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    ArchitectureWeek Notes No. 496
    Dear ArchitectureWeek Readers,

    ArchitectureWeek No. 496 is now available on the Web, with these new design and building features, and more.  This Notes edition is sponsored by TXI Expanded Shale & Clay:

    TXI Expanded Shale & Clay Announces a New Name for Internal Curing

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        by Achim Menges

    Foster + Partners won an invited international architecture competition in 2004 to design a new courtyard enclosure for the Smithsonian's National Portrait Gallery, housed in the Old Patent Office building in Washington, D.C. Early in the project, the firm's Specialist Modelling Group was brought in to advise the project team on modeling techniques, to develop new digital tools, and help solve the complex geometric issues involved.

    Norman Foster's early sketch shows a diagonal grid of structural elements gently flowing over the central courtyard. The undulating roof structure is supported by eight columns arranged in three domes, the central peak being the highest and having the greatest span.

    Instead of simply translating a sketch, capturing design intent involves the development of a digital schematic that can be easily used by the designers to control and manipulate the complex geometry. Design constraints are encoded within a system of associated geometries. Three surfaces, column markers and a computer script control the entire roof geometry.

    Constraints such as edge beam location, dome heights and drainage locations are informed by the design surface, which is created from a series of simple control lines. The parameterization of the grid surface sets out the plan locations of the design nodes, while the height location is given by the design surface.

    The relationship between these surfaces and a third surface controls the beam twist. The set-out geometry performs as a mechanism to control the parameters of a generative script.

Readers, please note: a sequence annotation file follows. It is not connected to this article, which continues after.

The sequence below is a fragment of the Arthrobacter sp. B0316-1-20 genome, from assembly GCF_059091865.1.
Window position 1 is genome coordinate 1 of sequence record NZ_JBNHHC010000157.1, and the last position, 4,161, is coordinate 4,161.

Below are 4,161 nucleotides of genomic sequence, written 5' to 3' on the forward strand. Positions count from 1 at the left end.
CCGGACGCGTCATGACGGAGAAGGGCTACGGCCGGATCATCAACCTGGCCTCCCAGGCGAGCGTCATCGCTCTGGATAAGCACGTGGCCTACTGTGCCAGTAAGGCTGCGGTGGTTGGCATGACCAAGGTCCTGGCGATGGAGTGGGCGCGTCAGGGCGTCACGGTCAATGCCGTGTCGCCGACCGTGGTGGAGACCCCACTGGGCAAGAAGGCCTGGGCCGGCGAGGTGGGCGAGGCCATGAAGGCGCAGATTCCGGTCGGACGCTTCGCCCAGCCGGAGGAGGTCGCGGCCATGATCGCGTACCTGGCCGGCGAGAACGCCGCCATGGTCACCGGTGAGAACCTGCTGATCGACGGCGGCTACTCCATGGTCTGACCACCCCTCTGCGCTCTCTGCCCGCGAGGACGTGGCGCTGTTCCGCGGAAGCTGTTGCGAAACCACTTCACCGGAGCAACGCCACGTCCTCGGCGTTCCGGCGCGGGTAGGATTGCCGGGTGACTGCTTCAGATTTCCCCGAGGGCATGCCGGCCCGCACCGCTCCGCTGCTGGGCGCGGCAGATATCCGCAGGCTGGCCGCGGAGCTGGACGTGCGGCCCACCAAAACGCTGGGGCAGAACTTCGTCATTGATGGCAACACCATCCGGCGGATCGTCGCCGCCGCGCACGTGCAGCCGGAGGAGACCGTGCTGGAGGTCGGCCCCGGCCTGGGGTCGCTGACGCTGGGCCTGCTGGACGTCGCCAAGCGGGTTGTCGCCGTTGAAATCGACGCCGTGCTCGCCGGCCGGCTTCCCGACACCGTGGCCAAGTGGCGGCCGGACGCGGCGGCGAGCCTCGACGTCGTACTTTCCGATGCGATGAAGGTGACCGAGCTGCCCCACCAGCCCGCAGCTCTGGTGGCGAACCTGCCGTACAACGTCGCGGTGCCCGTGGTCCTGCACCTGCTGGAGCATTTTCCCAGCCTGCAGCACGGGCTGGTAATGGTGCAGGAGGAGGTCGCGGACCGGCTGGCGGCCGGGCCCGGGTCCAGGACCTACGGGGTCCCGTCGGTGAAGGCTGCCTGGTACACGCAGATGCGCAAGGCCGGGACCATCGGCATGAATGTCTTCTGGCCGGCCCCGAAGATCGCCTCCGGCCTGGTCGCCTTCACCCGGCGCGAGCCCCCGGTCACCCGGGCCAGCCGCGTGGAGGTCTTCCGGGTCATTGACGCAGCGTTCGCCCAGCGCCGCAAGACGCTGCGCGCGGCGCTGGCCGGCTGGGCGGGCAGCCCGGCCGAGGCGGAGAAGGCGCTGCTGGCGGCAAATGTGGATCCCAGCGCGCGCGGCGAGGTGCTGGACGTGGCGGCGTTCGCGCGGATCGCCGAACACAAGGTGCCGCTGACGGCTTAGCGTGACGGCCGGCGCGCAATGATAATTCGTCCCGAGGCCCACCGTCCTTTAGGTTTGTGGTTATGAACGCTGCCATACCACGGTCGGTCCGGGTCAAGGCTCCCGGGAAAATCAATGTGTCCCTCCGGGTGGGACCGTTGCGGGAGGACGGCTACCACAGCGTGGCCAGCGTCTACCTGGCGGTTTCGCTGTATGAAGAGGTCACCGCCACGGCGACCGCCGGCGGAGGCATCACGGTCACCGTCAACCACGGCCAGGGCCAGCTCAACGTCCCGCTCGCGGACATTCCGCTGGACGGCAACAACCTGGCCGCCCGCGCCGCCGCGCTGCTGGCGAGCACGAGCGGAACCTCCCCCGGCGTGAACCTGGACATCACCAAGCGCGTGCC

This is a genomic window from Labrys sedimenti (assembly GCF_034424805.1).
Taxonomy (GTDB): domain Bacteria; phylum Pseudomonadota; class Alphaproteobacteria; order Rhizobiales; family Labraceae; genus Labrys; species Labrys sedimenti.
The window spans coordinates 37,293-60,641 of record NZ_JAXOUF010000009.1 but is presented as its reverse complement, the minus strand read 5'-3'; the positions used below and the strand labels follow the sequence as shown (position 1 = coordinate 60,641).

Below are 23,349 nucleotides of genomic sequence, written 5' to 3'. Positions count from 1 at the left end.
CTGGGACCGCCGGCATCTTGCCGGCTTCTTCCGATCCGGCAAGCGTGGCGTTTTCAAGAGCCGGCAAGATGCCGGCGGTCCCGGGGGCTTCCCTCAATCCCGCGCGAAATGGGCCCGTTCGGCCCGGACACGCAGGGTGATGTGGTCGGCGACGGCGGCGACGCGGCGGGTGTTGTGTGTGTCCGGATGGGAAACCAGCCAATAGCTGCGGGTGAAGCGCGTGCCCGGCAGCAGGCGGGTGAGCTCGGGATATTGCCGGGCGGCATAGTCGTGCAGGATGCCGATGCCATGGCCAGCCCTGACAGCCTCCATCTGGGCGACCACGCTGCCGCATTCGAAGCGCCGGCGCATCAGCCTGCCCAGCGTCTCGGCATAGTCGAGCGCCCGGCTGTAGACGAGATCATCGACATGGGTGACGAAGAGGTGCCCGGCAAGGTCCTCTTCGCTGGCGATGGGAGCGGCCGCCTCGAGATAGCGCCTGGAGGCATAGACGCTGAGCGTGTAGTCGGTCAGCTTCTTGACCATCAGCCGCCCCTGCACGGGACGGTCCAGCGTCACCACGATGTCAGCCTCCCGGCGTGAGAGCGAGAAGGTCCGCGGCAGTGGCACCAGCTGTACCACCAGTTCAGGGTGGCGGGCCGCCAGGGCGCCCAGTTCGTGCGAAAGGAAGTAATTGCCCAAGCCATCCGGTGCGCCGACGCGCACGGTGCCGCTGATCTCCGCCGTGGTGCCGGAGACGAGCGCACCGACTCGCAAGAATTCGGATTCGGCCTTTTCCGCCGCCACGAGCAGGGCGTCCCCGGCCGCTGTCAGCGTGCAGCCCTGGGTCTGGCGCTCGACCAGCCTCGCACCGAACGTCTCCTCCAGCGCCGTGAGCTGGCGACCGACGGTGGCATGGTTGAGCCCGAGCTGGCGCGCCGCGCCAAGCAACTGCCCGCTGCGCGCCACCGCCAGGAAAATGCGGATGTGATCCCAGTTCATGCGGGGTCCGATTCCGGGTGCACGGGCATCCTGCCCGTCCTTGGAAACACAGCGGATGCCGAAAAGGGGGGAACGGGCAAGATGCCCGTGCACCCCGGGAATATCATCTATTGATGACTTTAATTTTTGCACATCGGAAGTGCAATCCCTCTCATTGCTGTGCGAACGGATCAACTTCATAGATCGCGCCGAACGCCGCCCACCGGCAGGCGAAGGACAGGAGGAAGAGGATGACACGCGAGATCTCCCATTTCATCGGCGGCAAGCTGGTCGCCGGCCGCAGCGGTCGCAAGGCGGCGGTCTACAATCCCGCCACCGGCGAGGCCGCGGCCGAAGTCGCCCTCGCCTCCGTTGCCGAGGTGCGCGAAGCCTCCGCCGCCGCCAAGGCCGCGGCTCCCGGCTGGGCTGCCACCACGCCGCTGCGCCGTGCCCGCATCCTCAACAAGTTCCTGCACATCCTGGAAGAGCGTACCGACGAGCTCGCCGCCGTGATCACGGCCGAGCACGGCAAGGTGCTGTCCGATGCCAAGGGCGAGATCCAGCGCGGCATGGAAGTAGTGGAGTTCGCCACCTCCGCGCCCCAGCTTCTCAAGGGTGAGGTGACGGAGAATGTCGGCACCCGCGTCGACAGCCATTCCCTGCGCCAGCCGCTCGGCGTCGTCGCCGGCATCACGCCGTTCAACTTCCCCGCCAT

by Kathleen Murphy Skolnik

    The Washington, D.C., Metro project established Harry Weese & Associates as the country's foremost architectural designer of rail transit systems, and led to the firm's involvement in the planning and conceptual design of systems in cities in North America and overseas, including Miami, Los Angeles, Dallas, Buffalo, Toronto, and Singapore. Jack Hartray characterized the Metro as the "greatest architectural opportunity" of the 20th century, and Stanley Allan called it the "crown jewel" in the history of the Weese firm's commissions.

        by Nancy Novitski

    BKSK Architects in Brooklyn, New York & Integral Group in Oakland, California & BJAC in New Bern, North Carolina & Foster + Partners in Hanoi, Vietnam & PZS Architects in Philadelphia, Pennsylvania & Lee H. Skolnick with RB+B Architects Inc. in Casper, Wyoming & Andrew Maynard Architects in Melbourne, Australia & ZGF Architects in Emeryville, California & BIG in Copenhagen, Denmark & EHDD in San Francisco, California & GBD Architects in Portland, Oregon & Fisher Koppenhafer in Jacksonville, Florida & Mahlum in Seattle, Washington & Ennead Architects in Brooklyn, New York & Gwathmey Siegel in Cleveland, Ohio...


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    Sustainable, Equitable Transit-Oriented Development (TOD)
    The nonprofit organization Reconnecting America has issued a white paper: "Realizing the Potential for Sustainable, Equitable TOD: Recommendations to the Interagency Partnership on Sustainable Communities." It includes an extensive list of recommendations for each of the three agencies in the new interagency partnership: the U.S. Department of Housing and Urban Development, the Department of Transportation, and the Environmental Protection Agency.  
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    Designing a Smithsonian Roof - ArchitectureWeek, 2010.1027
    Responsible Recycling: My E-Waste Odyssey - New York Times, 2010.1024

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    A. A nine-sided, domed steel structure, this place of worship is clad in white quartz-embedded precast concrete, and is located just north of Chicago.

    B. Now called the Willis Tower, this very tall downtown Chicago building was originally called what?

    C. What gothic-revival building was the winner of a famous 1922 competition?

    Architecture Answer - for last issue's quiz...

    You're at a construction site and about to climb the builder's extension ladder to the parapet 20 feet (6.1 meters) above. You notice the base of the ladder is about 5 feet (1.5 meters) from the wall. Do you leave it there or do you ask the builder to move it out from the wall another 18 inches (46 centimeters) or so?

    Classic Home 064 - Cary House by Joseph Esherick
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